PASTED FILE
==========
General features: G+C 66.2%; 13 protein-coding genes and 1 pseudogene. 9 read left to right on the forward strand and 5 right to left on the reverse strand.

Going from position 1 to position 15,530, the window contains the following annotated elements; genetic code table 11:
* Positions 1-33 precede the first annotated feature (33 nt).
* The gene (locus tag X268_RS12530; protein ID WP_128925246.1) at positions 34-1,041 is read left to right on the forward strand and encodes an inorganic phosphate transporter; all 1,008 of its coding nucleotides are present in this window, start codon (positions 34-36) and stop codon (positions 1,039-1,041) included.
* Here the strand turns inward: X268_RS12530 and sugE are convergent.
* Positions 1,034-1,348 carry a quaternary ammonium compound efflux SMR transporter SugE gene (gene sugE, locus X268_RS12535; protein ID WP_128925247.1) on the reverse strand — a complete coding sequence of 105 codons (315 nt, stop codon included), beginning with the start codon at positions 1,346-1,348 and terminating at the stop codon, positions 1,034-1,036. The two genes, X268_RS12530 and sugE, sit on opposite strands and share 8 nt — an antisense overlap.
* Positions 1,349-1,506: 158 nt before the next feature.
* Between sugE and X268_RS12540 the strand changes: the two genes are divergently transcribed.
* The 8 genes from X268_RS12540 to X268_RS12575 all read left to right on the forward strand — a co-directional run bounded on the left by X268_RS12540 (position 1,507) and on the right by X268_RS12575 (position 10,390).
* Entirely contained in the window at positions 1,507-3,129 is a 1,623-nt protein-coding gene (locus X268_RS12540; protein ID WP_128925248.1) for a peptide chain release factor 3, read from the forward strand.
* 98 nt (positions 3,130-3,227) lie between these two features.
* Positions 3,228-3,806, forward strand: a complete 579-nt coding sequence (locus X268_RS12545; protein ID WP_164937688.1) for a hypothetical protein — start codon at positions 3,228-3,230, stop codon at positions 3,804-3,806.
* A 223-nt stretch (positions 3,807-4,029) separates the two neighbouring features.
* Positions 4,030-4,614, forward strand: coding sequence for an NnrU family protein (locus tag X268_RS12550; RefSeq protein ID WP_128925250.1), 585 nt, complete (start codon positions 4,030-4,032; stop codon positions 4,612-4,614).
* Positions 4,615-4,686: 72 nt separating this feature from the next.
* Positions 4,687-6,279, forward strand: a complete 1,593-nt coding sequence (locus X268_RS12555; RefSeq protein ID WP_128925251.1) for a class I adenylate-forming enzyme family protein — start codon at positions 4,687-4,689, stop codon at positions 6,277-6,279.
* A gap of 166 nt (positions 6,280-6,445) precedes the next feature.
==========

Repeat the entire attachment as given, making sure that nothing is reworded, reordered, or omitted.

General features: G+C 66.2%; 13 protein-coding genes and 1 pseudogene. 9 read left to right on the forward strand and 5 right to left on the reverse strand.

Going from position 1 to position 15,530, the window contains the following annotated elements; genetic code table 11:
* Positions 1-33 precede the first annotated feature (33 nt).
* The gene (locus tag X268_RS12530; protein ID WP_128925246.1) at positions 34-1,041 is read left to right on the forward strand and encodes an inorganic phosphate transporter; all 1,008 of its coding nucleotides are present in this window, start codon (positions 34-36) and stop codon (positions 1,039-1,041) included.
* Here the strand turns inward: X268_RS12530 and sugE are convergent.
* Positions 1,034-1,348 carry a quaternary ammonium compound efflux SMR transporter SugE gene (gene sugE, locus X268_RS12535; protein ID WP_128925247.1) on the reverse strand — a complete coding sequence of 105 codons (315 nt, stop codon included), beginning with the start codon at positions 1,346-1,348 and terminating at the stop codon, positions 1,034-1,036. The two genes, X268_RS12530 and sugE, sit on opposite strands and share 8 nt — an antisense overlap.
* Positions 1,349-1,506: 158 nt before the next feature.
* Between sugE and X268_RS12540 the strand changes: the two genes are divergently transcribed.
* The 8 genes from X268_RS12540 to X268_RS12575 all read left to right on the forward strand — a co-directional run bounded on the left by X268_RS12540 (position 1,507) and on the right by X268_RS12575 (position 10,390).
* Entirely contained in the window at positions 1,507-3,129 is a 1,623-nt protein-coding gene (locus X268_RS12540; protein ID WP_128925248.1) for a peptide chain release factor 3, read from the forward strand.
* 98 nt (positions 3,130-3,227) lie between these two features.
* Positions 3,228-3,806, forward strand: a complete 579-nt coding sequence (locus X268_RS12545; protein ID WP_164937688.1) for a hypothetical protein — start codon at positions 3,228-3,230, stop codon at positions 3,804-3,806.
* A 223-nt stretch (positions 3,807-4,029) separates the two neighbouring features.
* Positions 4,030-4,614, forward strand: coding sequence for an NnrU family protein (locus tag X268_RS12550; RefSeq protein ID WP_128925250.1), 585 nt, complete (start codon positions 4,030-4,032; stop codon positions 4,612-4,614).
* Positions 4,615-4,686: 72 nt separating this feature from the next.
* Positions 4,687-6,279, forward strand: a complete 1,593-nt coding sequence (locus X268_RS12555; RefSeq protein ID WP_128925251.1) for a class I adenylate-forming enzyme family protein — start codon at positions 4,687-4,689, stop codon at positions 6,277-6,279.
* A gap of 166 nt (positions 6,280-6,445) precedes the next feature.